Friends in need: On BJP and Opposition unity

Talk of any political realignment is unseasonal, considering the fact that the next general election is due only in 2024 and the BJP is entrenched in the government. A gathering of political leaders, activists and scholars convened by Trinamool Congress leader Yashwant Sinha on Tuesday, however, was preceded by a lot of speculation about the emergence of a ‘third’ front, opposed to the BJP and sidelining the Congress. The Rashtra Manch is not intended to be a third front according to its organisers, but that does not mean the end of an exploratory politics ahead of 2024. In fact, most parties have reasons to think and act towards a new alternative to the BJP. For one, serial governance failures and missteps have made the current moment the most vulnerable for the BJP since 2014. The Congress does challenge the BJP at an ideational level, but the electoral victories over it in recent months were by regional parties such as the TMC, the DMK and the Left. While Rahul Gandhi has a

Engage Iran: On U.S. blocking Iran-linked websites

The U.S.’s decision to block dozens of Iran-linked websites at a time when both countries are trying to revive the nuclear deal is unnecessary provocation. The U.S. has accused the sites, including Iran’s state-owned Press TV, of spreading disinformation. In the past, the U.S. had cracked down on Chinese and Iranian media over similar allegations. The move comes days after Iran elected Ebrahim Raisi, a hardline cleric, as President. The election of Mr. Raisi, who has been sanctioned by the U.S. for his alleged role in the execution of political prisoners and other rights violations, has already escalated tensions between the two countries. Iran’s sharp response to the move on the websites, has been that the U.S. was trying to “muzzle free speech”. Even if one ignores Iran’s rhetoric, the U.S.’s move hardly serves its declared purpose of fighting disinformation. When America seized the website of the semi-official Iranian news agency, Fars, in 2018, it switched to an Iranian domain and

A welcome spike: On India’s vaccination record

India began the week with a record, by administering over 8.6 million doses of vaccine on a single day, an impressive feat even from a global perspective. For most of May, India struggled to deliver over 2 million doses a day and beginning June, managed to hike it to over 3 million doses daily. These are substantial numbers, but inadequate, given that the benefits of mass vaccination would be discernible — in terms of reducing hospitalisation and mortality — only after a large percentage of the population is inoculated. By that metric, India is a global laggard with only 17% of the population covered by at least one dose and less than 4% by two. The U.S., in comparison, has inoculated at least 53% and the U.K. 64% with a single dose. In that light, India on a single day being able to administer over twice the previous weeks’ daily average makes plausible the Centre’s aspiration to inoculate all of India’s adult population by the year-end. So far, about 25% of them have been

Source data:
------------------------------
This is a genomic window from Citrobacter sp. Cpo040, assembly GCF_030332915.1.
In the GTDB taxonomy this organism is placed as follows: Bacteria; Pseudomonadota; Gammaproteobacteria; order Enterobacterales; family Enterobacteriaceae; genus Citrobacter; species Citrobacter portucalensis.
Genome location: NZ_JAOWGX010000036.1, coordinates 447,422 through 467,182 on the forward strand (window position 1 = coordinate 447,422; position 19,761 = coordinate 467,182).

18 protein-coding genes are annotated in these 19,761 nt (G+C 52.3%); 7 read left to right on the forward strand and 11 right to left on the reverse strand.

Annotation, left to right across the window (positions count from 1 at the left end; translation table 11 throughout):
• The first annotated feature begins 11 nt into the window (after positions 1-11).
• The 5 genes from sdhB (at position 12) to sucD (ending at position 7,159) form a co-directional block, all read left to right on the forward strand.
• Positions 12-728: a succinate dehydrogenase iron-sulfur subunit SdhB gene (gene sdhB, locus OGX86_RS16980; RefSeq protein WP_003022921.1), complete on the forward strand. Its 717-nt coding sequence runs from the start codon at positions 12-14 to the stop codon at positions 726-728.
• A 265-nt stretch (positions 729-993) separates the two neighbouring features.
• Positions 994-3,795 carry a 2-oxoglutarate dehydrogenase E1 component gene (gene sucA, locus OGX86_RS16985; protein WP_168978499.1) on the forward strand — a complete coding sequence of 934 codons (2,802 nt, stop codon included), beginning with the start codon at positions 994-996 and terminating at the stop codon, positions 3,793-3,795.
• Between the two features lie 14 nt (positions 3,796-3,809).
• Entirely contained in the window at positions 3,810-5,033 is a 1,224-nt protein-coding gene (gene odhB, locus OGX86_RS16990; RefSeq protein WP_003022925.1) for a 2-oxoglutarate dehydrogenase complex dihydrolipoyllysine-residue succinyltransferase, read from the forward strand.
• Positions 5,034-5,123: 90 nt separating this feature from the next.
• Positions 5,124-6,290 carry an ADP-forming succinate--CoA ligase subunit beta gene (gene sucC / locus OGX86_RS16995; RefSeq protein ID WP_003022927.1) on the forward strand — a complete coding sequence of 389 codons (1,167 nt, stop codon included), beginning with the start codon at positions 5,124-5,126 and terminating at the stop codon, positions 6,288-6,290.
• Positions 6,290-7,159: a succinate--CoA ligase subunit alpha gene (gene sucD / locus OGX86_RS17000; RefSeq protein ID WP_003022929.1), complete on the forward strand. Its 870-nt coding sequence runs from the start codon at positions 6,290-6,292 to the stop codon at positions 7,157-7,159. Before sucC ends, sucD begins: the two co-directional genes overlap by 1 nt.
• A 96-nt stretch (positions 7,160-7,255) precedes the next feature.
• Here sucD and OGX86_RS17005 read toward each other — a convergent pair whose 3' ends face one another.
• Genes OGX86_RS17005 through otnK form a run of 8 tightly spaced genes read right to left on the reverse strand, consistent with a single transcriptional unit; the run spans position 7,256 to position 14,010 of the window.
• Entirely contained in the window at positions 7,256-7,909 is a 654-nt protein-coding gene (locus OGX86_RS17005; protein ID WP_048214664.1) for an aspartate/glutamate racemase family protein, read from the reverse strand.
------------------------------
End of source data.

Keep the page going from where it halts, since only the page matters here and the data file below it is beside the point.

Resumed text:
Policy creep: On e-commerce and overregulation

Barely 11 months after the Government notified the Consumer Protection (E-Commerce) Rules, 2020, the Department of Consumer Affairs has mooted a set of sweeping amendments, ostensibly “to protect the interests of consumers... and encourage free and fair competition in the market”. Among them is a norm stipulating the appointment of a chief compliance officer, a nodal contact person for 24x7 coordination with law enforcement agencies, and another requiring e-commerce entities offering imported goods or services to ‘incorporate a filter mechanism to identify goods based on country of origin and suggest alternatives to ensure a fair opportunity to domestic goods’. A third mandates a fall-back liability on online marketplaces in the event of non-delivery of goods or services to the consumer. Registration has also been made mandatory for all e-commerce players; specific ‘flash sales’, including ‘back-to-back’ ones, are set to be banned; and all entities must provide information within


A time to give: On ex-gratia compensation to families of COVID-19 victims

The Centre’s stated position before the Supreme Court on paying a standard ex gratia compensation to families of those who died of COVID-19 shows poor appreciation of the fallout of an unprecedented disaster. After initially asserting that such payments were beyond the Government’s fiscal affordability, although there is a provision in the Disaster Management Act for compensation, and externalising the pandemic as a global, ongoing event, the Home Ministry has now averred that the issue was the manner in which funds were to be put to use. Clearly, lack of resources would be a legless argument when the Centre is pursuing expensive redevelopment projects such as the Central Vista. What the Government says it wants to do is to deploy funds in health care, enhance social protection and support economic recovery of affected communities, rather than give one-time compensation payments (₹4 lakh) or notified ex gratia sought by the petitioners. There is nothing wrong in keeping the focus on

A perpetual war: On dilemmas of ending U.S's 'forever war' in Afghanistan

Hope and promise: On Centre’s J&K outreach

The rise of Raisi: On Iran’s new President

Reverse migration: On the politics of defections

Old and slow: On World Test Championship

Terrorising dissent: On bail for student activists

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